The Rev. Dr. DeForest “Buster” Soaries, pastor of First Baptist Church of Lincoln Gardens, New Jersey, has known the Houston family for decades. He shared his memories of the woman he called “Nippy” at CNN.com and provided commentary for the network with Soledad O’Brien, Piers Morgan, and the Rev. Jesse Jackson as the service got underway.
When I spoke to Rev. Soaries Friday evening, he said his ministry to grieving families is informed by his own painful experience of having lost his father suddenly when he was only 24 years old. Because of his father’s stature as a minister in their community, other clergymen came to visit him and his family in the days after his father’s death. None sought to comfort or pray with him, he said. Instead they tried to influence who would preach the funeral. When the time came, minister after minister got up to speak until Soaries passed a note to the emcee saying the family would leave if these men didn’t stop their “foolishness.”
“It was clear to me that their presentations had nothing to do with my dad, nothing to do with the family, and everything to do with them seeing the church full of people, and this big crowd. They were motivated to perform rather than serve,” said Soaries.
Roberta Flack and N.J. Gov. Chris Christie pass a sign that flashed "We Will Always Love You" and "Whitney Houston" as they leave her funeral (photo by Christine A. Scheller).
Perhaps because they’ve dealt with sycophants for so long, the Houston family seemed to give the microphone only to those who would focus on their “Nippy” and her faith in God.
“You paid a tremendous price in life,” Bishop T.D. Jakes told Houston’s family as he began his remarks. “You shared her with the world and we want to take a moment and say thank you.” Yes, thank you so much.
Academy Award-winning actor Kevin Costner said he fought for Houston to play the leading role in her first film, The Bodyguard, and talked about the insecurities that both made Houston great and contributed to her decline. He said insecurities like hers are not unique among the famous.
Media mogul Tyler Perry said there were two constants in his friend’s life: “a grace that carried” and her love for the Lord. Quoting from the Apostle Paul, he said neither the height of her fame nor the depth of her struggle could separate her from God’s love.
“What then say you to these things?” said Perry. “If God be for you who can be against you? God was for her and she is resting, singing with the angels.”
Soaries said it’s important to focus on the positive aspects of a deceased’s person’s life because “there is some redemptive value in every life” and because doing so “helps counter negative feelings and the negative imagery of the dead body.”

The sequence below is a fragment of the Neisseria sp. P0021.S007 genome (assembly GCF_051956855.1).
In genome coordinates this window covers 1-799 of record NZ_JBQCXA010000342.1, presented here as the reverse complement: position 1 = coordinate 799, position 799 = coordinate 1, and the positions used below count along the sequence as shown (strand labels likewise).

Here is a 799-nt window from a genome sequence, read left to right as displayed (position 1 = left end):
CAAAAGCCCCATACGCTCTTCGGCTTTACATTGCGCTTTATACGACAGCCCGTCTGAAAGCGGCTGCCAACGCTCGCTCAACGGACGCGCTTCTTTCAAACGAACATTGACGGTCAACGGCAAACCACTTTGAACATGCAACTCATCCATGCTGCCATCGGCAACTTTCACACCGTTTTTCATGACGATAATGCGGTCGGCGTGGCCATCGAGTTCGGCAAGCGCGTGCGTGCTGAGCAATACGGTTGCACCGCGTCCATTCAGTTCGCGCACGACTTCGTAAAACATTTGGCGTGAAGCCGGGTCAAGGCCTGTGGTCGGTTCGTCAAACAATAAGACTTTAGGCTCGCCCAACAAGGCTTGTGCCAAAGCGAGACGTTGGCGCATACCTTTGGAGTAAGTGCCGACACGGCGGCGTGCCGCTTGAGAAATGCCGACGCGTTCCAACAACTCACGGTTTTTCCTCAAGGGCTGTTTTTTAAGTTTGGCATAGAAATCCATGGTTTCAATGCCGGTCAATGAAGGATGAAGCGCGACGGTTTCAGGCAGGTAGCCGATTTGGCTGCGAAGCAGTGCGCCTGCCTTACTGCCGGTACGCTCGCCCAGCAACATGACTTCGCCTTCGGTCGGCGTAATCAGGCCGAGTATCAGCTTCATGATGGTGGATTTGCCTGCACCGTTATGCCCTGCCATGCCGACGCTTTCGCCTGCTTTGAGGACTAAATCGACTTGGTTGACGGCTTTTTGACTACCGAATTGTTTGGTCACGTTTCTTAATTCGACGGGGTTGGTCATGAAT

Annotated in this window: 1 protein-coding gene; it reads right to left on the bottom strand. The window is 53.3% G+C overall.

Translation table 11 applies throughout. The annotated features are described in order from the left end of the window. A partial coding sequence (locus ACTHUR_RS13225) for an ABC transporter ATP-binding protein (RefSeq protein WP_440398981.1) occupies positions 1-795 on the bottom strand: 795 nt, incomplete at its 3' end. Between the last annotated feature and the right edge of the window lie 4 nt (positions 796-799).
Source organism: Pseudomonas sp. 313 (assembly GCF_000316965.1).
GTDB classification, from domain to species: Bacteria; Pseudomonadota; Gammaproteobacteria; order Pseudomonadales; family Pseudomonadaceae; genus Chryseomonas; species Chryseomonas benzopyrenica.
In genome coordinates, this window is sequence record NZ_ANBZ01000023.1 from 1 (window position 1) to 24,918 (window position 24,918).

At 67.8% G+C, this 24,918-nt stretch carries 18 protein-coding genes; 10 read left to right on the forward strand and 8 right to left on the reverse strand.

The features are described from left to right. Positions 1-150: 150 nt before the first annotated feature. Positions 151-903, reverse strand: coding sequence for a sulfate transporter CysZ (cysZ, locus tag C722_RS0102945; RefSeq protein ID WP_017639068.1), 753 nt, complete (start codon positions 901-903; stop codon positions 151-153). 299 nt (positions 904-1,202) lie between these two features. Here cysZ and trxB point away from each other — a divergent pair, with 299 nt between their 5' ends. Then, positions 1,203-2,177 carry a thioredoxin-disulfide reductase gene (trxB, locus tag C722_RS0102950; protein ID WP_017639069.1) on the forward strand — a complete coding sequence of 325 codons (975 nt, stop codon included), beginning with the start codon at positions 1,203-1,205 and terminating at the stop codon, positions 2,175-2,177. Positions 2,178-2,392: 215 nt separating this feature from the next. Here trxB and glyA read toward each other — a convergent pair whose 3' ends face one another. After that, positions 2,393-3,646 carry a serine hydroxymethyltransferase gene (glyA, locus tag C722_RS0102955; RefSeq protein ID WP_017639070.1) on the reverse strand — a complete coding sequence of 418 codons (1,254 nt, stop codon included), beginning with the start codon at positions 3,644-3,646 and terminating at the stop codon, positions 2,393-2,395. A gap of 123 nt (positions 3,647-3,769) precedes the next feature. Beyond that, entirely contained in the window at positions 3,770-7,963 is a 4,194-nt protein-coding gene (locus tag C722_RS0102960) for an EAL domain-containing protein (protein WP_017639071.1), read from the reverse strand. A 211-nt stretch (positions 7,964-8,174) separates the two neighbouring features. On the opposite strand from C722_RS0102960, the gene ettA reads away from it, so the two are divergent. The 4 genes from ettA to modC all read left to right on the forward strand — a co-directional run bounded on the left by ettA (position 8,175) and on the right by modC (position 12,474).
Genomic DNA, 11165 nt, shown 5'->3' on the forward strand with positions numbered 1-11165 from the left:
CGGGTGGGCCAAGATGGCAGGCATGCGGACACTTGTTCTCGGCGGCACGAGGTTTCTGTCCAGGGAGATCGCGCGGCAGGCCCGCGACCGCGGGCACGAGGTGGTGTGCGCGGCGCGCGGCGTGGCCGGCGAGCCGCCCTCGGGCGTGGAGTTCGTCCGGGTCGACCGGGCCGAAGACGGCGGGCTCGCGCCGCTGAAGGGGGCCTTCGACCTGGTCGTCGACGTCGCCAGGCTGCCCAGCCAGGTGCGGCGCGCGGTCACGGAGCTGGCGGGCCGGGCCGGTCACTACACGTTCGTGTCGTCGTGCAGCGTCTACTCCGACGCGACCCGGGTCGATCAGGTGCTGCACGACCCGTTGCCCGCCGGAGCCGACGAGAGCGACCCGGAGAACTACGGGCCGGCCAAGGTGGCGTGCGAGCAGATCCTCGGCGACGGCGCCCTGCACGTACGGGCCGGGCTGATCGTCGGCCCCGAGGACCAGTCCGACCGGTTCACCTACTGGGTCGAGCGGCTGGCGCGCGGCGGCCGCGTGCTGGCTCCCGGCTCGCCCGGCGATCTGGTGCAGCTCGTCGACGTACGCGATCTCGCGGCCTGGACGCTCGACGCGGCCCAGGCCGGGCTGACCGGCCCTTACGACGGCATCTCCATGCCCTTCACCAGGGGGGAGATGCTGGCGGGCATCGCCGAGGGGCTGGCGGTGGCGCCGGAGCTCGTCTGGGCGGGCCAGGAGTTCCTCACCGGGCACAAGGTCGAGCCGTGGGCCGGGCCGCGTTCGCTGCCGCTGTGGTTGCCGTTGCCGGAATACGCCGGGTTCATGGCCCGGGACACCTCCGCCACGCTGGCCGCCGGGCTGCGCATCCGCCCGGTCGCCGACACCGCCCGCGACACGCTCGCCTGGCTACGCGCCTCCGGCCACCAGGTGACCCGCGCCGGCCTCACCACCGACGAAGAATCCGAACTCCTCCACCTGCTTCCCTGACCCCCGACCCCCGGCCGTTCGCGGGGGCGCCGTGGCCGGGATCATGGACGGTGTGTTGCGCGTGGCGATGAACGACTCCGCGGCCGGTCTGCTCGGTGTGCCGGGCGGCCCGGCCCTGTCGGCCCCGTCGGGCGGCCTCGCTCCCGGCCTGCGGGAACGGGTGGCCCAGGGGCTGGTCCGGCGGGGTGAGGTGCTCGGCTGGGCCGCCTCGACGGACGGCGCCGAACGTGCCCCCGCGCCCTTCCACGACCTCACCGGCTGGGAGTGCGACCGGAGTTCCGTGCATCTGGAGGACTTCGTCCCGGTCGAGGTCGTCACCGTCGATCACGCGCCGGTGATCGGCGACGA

This week a reporter told Soaries that sources who knew Houston kept saying, “Weeping may last for a night, but joy comes in the morning.”
“That’s poetry and, for some, it takes years for the morning to come,” he said. “There’s nothing in the Bible, either in verse or theology that suggests we get over death. Death is too unnatural. What the Bible promises is that God will help us get through it.”
In regard to Houston’s long struggle with drug addiction, Soaries told Piers Morgan that she “was surrounded by an environment of temptation” growing up and “had access to all kinds of things.”
“I would not condemn [ex-husband] Bobby Brown for Whitney’s struggles,” he said.
“I’m surprised to hear all these secular people talk about demons,” Soaries told me. “Once you claim Whitney or anyone was struggling against demons, then you have to understand that it’s not her struggle. All of us, therefore, are struggling against the demons that attack our vulnerabilities. When we are incapable of dealing with demons, that’s when God and God’s emissaries take control, which means that death for a Christian is deliverance from the attack; it’s not surrender to the attack.”
Houston’s struggle wasn’t unlike the struggles of a person who can’t afford to buy food, but buys lottery tickets every week, he said. “It’s the same problem … It’s not that drugs used by a superstar are any worse than gambling for someone on food stamps. Something attacks our vulnerability and causes us to behave in self-destructive ways.”
This is what journalists call the "coffin shot": Whitney Houston's casket being carried out of New Hope Baptist Church after her funeral (photo by Christine A. Scheller).
Rev. Howard went further in his assessment of Houston’s decline. He believes that she, like so many exceptionally talented artists before her, succumbed to an “occupational hazard.”